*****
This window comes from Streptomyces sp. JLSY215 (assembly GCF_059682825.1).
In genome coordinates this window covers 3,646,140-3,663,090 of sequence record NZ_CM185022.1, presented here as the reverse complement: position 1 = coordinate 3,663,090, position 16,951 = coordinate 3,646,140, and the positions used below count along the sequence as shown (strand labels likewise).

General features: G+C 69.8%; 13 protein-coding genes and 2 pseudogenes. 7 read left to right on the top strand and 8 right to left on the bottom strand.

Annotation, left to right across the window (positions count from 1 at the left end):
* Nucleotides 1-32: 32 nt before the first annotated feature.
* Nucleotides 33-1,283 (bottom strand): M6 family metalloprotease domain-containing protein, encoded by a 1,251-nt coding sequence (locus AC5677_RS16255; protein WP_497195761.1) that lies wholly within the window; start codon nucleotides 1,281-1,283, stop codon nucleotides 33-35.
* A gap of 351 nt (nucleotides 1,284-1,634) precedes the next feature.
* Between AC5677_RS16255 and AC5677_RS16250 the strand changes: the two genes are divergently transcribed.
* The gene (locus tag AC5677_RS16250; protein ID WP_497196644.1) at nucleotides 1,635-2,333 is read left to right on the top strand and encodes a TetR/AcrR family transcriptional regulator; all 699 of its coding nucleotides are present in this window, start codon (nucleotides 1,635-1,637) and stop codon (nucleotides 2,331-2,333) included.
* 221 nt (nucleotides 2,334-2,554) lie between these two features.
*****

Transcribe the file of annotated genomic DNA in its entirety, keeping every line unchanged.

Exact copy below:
This window comes from Streptomyces sp. JLSY215 (assembly GCF_059682825.1).
In genome coordinates this window covers 3,646,140-3,663,090 of sequence record NZ_CM185022.1, presented here as the reverse complement: position 1 = coordinate 3,663,090, position 16,951 = coordinate 3,646,140, and the positions used below count along the sequence as shown (strand labels likewise).

General features: G+C 69.8%; 13 protein-coding genes and 2 pseudogenes. 7 read left to right on the top strand and 8 right to left on the bottom strand.

Annotation, left to right across the window (positions count from 1 at the left end):
* Nucleotides 1-32: 32 nt before the first annotated feature.
* Nucleotides 33-1,283 (bottom strand): M6 family metalloprotease domain-containing protein, encoded by a 1,251-nt coding sequence (locus AC5677_RS16255; protein WP_497195761.1) that lies wholly within the window; start codon nucleotides 1,281-1,283, stop codon nucleotides 33-35.
* A gap of 351 nt (nucleotides 1,284-1,634) precedes the next feature.
* Between AC5677_RS16255 and AC5677_RS16250 the strand changes: the two genes are divergently transcribed.
* The gene (locus tag AC5677_RS16250; protein ID WP_497196644.1) at nucleotides 1,635-2,333 is read left to right on the top strand and encodes a TetR/AcrR family transcriptional regulator; all 699 of its coding nucleotides are present in this window, start codon (nucleotides 1,635-1,637) and stop codon (nucleotides 2,331-2,333) included.
* 221 nt (nucleotides 2,334-2,554) lie between these two features.